Prithesh Prabhu, Head of Automation and Change, National Australia Bank
A few years back, you heard about RPA, the new panacea for fast tracking your enterprise transformation and improving profitability, and said ‘yes, I want some of that’. You learnt from a few early adopters, survived through the hard sell of a lot of vendors, deployed a few pilot bots. You were one of the few who were successful and decided to scale up. You were able to build a business case and scale up to multiple processes. You were amongst the top 3% as per Deloitte’s Global RPA Survey. Now you are wondering what next? How do you squeeze more value out of the existing bots? Well, the short answer is you can’t, not if your RPA roadmap was built independent of any linkage to wider organizational goals.
RPA cannot solve for systemic issues within your processes. It can help in the short term to automate manual heavy processes however if you have not thought of a roadmap for wider process transformation then RPA by itself will become an overhead before too long. You will need to re-imagine the delivery of your processes to align with customer outcomes and automation including RPA needs to be part of the overall strategy.
There are some early adopters, who having run into these issues, are trying to pivot their automation strategy to beyond just RPA. Most automation platform providers have also evolved to provide more value beyond just plain vanilla RPA. It is common to see buzzwords like cognitive, AI, analytics and integrated BPM being thrown around as the next horizon within automation. There is a next horizon though, but it needs to be found within your organization strategy based on the outcomes that you want to achieve for your customers, employees and shareholders.
Let’s look at the few ways in which you can make your automation smarter by adding a few features either upstream or downstream within the process to drive value.
1. Workflow integration: You have customers who prefer to interact through multiple channels like chat, email or phone. Linking your bots to your workflow system can fast track your time to value. Employees assisting the customers with any service request can trigger the bot in real time through your internal workflow rather than through another system they need to interact with.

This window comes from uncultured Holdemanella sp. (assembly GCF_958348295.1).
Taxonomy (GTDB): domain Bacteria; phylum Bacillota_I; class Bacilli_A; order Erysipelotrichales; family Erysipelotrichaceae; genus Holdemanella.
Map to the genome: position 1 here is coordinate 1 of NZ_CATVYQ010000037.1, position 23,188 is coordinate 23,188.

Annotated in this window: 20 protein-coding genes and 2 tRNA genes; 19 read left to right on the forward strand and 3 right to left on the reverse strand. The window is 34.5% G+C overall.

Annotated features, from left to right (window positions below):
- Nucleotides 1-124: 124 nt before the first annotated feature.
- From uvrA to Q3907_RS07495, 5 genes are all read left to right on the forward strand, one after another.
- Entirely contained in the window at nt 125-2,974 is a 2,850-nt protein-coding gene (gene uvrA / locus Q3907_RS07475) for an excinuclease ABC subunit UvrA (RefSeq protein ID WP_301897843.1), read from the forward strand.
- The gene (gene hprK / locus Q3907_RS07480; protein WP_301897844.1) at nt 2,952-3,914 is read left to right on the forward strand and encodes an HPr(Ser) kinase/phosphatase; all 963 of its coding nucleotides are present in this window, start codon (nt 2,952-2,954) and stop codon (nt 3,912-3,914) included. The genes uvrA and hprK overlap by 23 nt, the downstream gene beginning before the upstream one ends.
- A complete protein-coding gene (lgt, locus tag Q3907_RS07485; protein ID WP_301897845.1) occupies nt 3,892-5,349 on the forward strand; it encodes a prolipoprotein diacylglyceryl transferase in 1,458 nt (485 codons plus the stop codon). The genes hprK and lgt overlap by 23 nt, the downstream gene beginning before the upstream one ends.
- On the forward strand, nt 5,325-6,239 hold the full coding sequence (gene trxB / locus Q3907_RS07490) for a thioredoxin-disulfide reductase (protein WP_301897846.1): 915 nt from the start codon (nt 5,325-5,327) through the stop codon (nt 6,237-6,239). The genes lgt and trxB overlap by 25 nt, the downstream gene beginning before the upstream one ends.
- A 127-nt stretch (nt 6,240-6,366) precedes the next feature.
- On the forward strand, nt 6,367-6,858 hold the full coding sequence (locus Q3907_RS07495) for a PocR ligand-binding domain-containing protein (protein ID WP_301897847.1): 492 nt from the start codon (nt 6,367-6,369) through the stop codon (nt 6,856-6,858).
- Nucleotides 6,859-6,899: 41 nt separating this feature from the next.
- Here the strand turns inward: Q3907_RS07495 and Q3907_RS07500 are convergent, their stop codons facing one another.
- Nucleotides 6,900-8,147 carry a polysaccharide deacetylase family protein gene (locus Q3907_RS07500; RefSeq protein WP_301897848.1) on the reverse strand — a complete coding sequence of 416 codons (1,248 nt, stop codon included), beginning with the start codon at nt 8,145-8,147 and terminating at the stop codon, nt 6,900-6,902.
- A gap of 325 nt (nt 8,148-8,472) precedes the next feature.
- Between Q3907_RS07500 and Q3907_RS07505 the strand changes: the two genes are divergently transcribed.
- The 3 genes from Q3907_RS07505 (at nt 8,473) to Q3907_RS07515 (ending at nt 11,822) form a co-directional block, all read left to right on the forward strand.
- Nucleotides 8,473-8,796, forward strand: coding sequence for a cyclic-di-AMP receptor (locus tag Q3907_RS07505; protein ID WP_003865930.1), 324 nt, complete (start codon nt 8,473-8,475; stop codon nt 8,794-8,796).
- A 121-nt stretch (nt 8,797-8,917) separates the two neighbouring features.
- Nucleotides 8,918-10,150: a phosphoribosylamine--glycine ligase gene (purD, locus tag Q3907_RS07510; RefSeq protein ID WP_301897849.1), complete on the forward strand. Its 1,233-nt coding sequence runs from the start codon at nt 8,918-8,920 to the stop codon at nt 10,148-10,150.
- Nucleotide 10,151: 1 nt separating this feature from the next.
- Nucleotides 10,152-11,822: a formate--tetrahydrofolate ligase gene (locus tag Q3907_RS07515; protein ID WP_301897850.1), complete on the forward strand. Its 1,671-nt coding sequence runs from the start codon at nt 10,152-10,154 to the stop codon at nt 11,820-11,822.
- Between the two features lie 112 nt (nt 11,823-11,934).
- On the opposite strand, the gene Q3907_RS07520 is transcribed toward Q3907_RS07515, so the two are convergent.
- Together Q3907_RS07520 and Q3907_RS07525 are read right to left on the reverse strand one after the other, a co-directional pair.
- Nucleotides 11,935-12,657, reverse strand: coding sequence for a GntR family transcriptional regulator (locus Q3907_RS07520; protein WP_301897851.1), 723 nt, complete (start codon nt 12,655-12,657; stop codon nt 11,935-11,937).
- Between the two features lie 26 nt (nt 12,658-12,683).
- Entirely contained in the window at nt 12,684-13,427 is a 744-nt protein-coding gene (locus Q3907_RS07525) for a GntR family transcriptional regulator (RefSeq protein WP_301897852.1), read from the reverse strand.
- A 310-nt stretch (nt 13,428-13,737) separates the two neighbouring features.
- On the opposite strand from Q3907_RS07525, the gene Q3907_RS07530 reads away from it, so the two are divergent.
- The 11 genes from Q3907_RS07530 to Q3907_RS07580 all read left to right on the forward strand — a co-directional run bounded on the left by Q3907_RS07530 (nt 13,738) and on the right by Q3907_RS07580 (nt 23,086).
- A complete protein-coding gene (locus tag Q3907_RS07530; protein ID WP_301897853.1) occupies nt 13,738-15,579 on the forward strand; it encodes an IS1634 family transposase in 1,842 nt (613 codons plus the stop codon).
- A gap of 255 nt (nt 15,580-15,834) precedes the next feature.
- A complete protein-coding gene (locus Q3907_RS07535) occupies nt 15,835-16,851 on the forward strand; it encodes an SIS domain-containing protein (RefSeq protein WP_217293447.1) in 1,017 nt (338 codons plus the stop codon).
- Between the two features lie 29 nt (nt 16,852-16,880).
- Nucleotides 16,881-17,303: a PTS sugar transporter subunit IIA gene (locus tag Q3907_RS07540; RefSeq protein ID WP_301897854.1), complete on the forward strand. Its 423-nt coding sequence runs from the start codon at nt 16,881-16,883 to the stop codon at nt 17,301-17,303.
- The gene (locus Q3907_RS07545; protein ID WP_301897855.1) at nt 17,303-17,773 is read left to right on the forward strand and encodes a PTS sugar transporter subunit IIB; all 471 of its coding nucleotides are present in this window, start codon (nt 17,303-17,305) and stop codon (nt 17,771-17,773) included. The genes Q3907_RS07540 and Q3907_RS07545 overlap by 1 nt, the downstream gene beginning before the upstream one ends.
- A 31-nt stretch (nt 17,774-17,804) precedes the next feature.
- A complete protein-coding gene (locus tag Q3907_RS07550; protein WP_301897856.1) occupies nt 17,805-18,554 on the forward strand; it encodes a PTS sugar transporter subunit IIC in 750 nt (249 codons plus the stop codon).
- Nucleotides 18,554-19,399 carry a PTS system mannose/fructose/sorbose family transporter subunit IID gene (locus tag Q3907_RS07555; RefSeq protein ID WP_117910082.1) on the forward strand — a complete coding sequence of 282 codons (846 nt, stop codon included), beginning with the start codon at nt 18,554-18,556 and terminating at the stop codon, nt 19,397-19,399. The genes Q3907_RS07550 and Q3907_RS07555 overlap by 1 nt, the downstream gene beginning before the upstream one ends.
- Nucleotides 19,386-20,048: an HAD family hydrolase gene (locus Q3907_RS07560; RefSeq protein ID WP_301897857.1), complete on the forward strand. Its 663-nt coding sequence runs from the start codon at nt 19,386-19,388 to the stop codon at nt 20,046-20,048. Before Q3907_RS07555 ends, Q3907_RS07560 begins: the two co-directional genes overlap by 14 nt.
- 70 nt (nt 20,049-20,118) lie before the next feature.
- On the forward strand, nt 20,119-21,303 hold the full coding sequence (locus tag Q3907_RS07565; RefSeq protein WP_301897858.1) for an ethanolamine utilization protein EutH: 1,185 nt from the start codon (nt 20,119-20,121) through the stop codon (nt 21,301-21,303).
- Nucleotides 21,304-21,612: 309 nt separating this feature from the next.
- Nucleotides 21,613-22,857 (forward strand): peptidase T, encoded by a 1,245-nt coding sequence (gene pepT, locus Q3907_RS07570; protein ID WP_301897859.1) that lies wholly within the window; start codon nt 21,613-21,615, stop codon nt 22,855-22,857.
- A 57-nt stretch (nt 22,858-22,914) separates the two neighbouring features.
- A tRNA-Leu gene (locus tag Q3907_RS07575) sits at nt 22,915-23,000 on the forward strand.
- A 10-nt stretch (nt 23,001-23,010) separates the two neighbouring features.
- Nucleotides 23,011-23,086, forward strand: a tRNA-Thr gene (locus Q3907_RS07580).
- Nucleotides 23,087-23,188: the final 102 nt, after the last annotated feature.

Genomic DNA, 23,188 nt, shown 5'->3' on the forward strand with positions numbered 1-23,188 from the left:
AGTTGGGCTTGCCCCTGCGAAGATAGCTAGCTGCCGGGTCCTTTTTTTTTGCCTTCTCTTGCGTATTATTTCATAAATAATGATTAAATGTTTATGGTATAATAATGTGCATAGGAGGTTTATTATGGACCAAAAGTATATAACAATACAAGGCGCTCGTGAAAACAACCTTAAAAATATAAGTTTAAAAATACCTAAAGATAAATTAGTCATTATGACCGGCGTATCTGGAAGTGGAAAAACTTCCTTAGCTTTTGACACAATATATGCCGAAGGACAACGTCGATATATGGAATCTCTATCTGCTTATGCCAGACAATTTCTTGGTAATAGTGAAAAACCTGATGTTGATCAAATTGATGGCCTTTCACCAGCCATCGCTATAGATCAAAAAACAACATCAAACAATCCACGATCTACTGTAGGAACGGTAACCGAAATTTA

2. Chatbots / Intelligent assistants: As the customer demography shifts, we are finding that most customers prefer to chat for simple requests rather than call. From an organization perspective, it does not make sense to provide a chat channel 24/7/365. Intelligent chatbots are a good alternative to provide customers with not just responses to simple queries but also service customer requests by ensuring that the request with the right details is channeled to another bot built specifically for this activity.
3. Natural language processing: Is email a channel that you still provide to your customers? If the turnaround time of a customer email in your organization is measured in days instead of hours, then you need to leverage some of the features of NLP like sentiment analysis to isolate the customer intent and trigger a workflow request to a bot that can fulfill the customer request.
4. Optical character recognition: If your organization receives a lot of paper based requests from your customers or paper invoices from your suppliers, then optical character recognition technology could be used to read the characters from a scanned document to then feed a service request that triggers a bot and completes the transaction.
If you are just starting on your automation journey then you are in a great position to learn from some of the early adopters. Some of the points to consider are:
1. Ensure that your automation strategy is part of the enterprise strategy and not just a short-term solution to fix any legacy system issues.
2. Build the right governance around the program to ensure the right problems get prioritized and automation is applied only where applicable. It is ideal to have a senior executive as the sponsor and a cross functional team as part of the working group to make sure that the program has enterprise wide acceptance and alignment.
3. Start small with a tangible business problem to solve. However, don’t get distracted by the symptoms of the problem. Understand the root cause and build a long-term solution that integrates multiple facets of the available automation technologies for maximum value.
4. Always use the process of ‘Eliminate, Standardise, Optimise and only then Automate’. Don’t jump to automate processes before you are certain that they are ready.
5. Get the right partner who acts as an extension of your team to solve your business problems collaboratively.
When you think of automation, think beyond RPA. The early adopters did not have as much of a choice that you have. You don’t need to buy a technology and then look for a problem to solve. You can choose to build a robust automation strategy that has multiple tools that can be used to solve specific business problems.